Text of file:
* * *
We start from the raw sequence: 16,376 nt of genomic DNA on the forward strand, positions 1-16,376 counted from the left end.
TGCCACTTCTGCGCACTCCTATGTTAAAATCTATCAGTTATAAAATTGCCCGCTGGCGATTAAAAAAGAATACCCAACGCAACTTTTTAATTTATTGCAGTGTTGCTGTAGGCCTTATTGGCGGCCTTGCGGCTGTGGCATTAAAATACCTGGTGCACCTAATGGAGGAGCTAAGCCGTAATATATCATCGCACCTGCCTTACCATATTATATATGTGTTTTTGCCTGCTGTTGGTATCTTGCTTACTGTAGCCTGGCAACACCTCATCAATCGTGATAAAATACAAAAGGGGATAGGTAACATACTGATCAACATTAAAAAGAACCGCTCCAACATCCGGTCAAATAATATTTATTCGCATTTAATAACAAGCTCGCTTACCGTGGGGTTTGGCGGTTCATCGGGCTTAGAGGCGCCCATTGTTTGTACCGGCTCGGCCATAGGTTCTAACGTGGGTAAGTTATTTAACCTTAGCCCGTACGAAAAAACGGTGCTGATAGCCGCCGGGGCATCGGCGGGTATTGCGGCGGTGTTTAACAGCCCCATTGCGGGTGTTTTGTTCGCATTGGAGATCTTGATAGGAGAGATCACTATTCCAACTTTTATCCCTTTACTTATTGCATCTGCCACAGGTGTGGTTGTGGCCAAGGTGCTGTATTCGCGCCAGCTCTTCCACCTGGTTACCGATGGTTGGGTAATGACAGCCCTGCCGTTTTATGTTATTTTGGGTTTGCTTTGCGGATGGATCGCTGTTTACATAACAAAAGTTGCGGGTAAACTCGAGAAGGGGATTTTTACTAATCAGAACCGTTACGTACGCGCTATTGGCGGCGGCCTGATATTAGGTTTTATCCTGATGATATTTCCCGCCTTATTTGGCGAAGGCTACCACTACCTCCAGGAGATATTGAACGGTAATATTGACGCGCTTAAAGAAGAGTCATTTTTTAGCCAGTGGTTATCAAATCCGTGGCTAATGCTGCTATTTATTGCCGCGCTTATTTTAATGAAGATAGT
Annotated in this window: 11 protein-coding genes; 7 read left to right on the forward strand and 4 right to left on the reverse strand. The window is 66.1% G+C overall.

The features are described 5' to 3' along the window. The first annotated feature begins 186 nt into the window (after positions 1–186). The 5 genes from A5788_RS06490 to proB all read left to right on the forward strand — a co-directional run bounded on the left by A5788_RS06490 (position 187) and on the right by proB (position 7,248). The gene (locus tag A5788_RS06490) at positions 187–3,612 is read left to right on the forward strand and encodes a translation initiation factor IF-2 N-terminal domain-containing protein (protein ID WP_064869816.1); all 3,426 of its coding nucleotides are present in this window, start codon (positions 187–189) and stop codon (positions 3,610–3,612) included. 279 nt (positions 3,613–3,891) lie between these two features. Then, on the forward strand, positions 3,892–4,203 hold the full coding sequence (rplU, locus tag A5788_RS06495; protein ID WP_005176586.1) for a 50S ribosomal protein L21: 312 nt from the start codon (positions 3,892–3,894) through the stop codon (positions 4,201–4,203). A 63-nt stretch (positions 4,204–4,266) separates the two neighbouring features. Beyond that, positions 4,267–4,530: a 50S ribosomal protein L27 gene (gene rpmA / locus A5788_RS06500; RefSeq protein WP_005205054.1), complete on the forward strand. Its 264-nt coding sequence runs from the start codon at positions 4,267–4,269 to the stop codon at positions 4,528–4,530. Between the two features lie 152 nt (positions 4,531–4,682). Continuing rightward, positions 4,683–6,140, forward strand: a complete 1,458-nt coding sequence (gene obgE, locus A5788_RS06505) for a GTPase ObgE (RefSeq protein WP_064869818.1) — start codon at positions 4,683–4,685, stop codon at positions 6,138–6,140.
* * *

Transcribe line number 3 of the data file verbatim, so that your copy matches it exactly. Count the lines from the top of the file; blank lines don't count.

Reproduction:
Annotated in this window: 11 protein-coding genes; 7 read left to right on the forward strand and 4 right to left on the reverse strand. The window is 66.1% G+C overall.